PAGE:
We're just a month into 2013, and already the S&P 500 is up more than 5%. Hundreds of stocks are testing all-time highs. The bad news for dividend seekers in this kind of an environment is that solid yields are even harder to come by.
But a few dividend stocks have been left out of this year's rally, and still yield better than 2%. Here's a look at some high-yielders that have gotten cheaper relative to the market in 2013.
|Company||Yield||Payout Ratio||YTD Return|
|Time Warner Cable (NYSE:TWC)||2.9%||31%||(8%)|
|Dow Chemical (NYSE:DOW)||3.9%||87%||(1%)|
Starting at the top, luxury handbag and accessory producer Coach reported surprisingly weak sales over the holiday quarter. Yes, the company's stellar brand helped it keep up growth overseas. And that was particularly true in China, where sales rose by 40%. But a slowdown in the U.S. market has investors worried that those sales can't grow fast enough to make up for soft growth domestically. CEO Lew Frankfort says that the dip stateside was due to "near-term challenges" like Hurricane Sandy and consumer worries over the fiscal cliff. Investors who agree have a chance to snap up shares at less than 15 times earnings, cheaper than they've traded for years.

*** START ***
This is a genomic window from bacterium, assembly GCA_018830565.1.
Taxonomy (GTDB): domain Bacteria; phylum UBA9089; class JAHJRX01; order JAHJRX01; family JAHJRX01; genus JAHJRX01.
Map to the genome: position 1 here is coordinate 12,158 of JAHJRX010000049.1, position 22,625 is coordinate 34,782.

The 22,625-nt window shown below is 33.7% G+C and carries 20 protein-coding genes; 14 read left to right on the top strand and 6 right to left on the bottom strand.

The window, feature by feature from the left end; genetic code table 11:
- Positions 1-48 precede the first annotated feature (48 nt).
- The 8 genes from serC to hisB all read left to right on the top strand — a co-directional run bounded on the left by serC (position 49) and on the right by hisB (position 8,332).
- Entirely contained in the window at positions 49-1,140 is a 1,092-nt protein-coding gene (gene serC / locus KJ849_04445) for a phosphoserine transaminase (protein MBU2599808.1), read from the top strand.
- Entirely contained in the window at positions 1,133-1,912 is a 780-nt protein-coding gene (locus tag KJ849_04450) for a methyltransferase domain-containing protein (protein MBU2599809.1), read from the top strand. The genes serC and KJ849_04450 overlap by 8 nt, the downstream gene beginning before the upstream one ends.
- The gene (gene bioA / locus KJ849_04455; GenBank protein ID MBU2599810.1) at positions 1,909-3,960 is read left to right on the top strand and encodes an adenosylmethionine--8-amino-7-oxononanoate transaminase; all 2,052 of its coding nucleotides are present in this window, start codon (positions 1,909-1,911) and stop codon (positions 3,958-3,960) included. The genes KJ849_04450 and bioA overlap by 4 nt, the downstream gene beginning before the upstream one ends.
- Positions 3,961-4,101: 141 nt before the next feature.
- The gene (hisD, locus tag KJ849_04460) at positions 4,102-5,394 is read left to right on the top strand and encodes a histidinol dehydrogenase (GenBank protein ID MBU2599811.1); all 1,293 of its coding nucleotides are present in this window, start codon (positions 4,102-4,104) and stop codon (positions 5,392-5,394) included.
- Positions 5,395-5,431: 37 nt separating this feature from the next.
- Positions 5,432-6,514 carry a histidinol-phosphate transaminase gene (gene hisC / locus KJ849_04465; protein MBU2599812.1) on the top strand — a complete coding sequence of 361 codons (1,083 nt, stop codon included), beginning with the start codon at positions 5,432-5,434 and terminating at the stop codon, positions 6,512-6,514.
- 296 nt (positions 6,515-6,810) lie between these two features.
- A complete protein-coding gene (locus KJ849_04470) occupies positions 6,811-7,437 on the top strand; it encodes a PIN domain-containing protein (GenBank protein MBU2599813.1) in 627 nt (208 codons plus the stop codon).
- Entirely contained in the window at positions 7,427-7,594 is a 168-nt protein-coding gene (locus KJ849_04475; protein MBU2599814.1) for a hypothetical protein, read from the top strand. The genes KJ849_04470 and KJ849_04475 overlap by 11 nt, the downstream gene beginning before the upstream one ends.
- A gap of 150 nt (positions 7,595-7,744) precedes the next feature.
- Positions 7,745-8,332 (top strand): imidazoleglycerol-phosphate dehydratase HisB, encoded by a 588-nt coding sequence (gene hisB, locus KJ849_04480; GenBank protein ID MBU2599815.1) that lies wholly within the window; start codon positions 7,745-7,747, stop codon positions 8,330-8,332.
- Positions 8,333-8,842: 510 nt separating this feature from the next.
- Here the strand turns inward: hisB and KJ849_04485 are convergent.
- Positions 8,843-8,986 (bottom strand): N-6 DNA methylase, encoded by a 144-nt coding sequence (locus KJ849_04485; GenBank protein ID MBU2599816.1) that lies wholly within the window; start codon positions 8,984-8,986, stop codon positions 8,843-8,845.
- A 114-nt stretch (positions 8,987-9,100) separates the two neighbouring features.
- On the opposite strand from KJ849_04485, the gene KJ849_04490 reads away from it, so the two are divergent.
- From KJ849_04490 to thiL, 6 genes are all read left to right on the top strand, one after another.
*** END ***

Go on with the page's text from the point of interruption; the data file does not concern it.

Moving down the list, Time Warner Cable just booked 9% revenue growth for last quarter and a 6% rise in operating income. But continued losses in the company's cable video division helped slow residential services growth to just 1.1%. On top of that, programming costs are rising fast, especially for access to expensive sports broadcasts. Unfortunately, these trends show no signs of reversing. And it looks like cable subscribers will increasingly cut the cord as Time Warner tries to keep passing along all of those extra costs.
Dow Chemical is the biggest yielder in this group, but also lists a dangerously high payout ratio that's near 100%. But keep in mind that the ratio is inflated by huge restructuring and impairment charges that Dow took in the last year. Stripping that out, the company generated strong cash flows of more than $4 billion last year, more than enough to help management fund a 34% increase in the dividend payout. But while its true that Dow's nearly 4% dividend looks safe, business is hardly booming. Revenue fell last quarter by 1%. And a tepid global recovery won't be creating much of a tailwind for Dow in 2013, either.
Next up is Aflac, which boasts one of the lowest payout ratios around. The company distributed $464 million to shareholders through the first nine months of 2012, while booking 2.3 billion in net earnings. But that doesn't mean the insurance giant is being cheap with its investors. Aflac is a Dividend Aristocrat, and the company has raised its payout for 30 consecutive years. It is slated to report fourth-quarter earnings next week, when analysts think it will show a slight profit increase on a 9% boost in sales. The weaker yen might crimp results this quarter, but investors can be confident that Aflac will stay conservative with its payout ratio while aiming to keep boosting that dividend.